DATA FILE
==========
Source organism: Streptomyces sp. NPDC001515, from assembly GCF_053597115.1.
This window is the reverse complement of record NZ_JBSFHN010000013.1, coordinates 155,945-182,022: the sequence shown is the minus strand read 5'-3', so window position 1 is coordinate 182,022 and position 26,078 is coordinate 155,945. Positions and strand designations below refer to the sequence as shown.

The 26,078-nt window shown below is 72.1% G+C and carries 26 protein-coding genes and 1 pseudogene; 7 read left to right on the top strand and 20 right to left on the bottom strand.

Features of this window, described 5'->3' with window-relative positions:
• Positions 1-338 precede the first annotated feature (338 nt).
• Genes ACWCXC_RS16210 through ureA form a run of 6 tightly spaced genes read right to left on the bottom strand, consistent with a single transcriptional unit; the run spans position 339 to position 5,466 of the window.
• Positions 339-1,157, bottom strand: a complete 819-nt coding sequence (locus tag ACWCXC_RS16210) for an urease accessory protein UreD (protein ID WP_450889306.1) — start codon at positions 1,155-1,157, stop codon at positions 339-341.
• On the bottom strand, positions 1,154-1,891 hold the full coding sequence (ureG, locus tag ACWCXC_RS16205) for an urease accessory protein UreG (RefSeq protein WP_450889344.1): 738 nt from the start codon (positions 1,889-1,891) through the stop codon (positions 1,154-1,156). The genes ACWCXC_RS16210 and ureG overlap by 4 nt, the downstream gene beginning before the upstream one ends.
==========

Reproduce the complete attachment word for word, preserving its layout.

Source organism: Streptomyces sp. NPDC001515, from assembly GCF_053597115.1.
This window is the reverse complement of record NZ_JBSFHN010000013.1, coordinates 155,945-182,022: the sequence shown is the minus strand read 5'-3', so window position 1 is coordinate 182,022 and position 26,078 is coordinate 155,945. Positions and strand designations below refer to the sequence as shown.

The 26,078-nt window shown below is 72.1% G+C and carries 26 protein-coding genes and 1 pseudogene; 7 read left to right on the top strand and 20 right to left on the bottom strand.

Features of this window, described 5'->3' with window-relative positions:
• Positions 1-338 precede the first annotated feature (338 nt).
• Genes ACWCXC_RS16210 through ureA form a run of 6 tightly spaced genes read right to left on the bottom strand, consistent with a single transcriptional unit; the run spans position 339 to position 5,466 of the window.
• Positions 339-1,157, bottom strand: a complete 819-nt coding sequence (locus tag ACWCXC_RS16210) for an urease accessory protein UreD (protein ID WP_450889306.1) — start codon at positions 1,155-1,157, stop codon at positions 339-341.
• On the bottom strand, positions 1,154-1,891 hold the full coding sequence (ureG, locus tag ACWCXC_RS16205) for an urease accessory protein UreG (RefSeq protein WP_450889344.1): 738 nt from the start codon (positions 1,889-1,891) through the stop codon (positions 1,154-1,156). The genes ACWCXC_RS16210 and ureG overlap by 4 nt, the downstream gene beginning before the upstream one ends.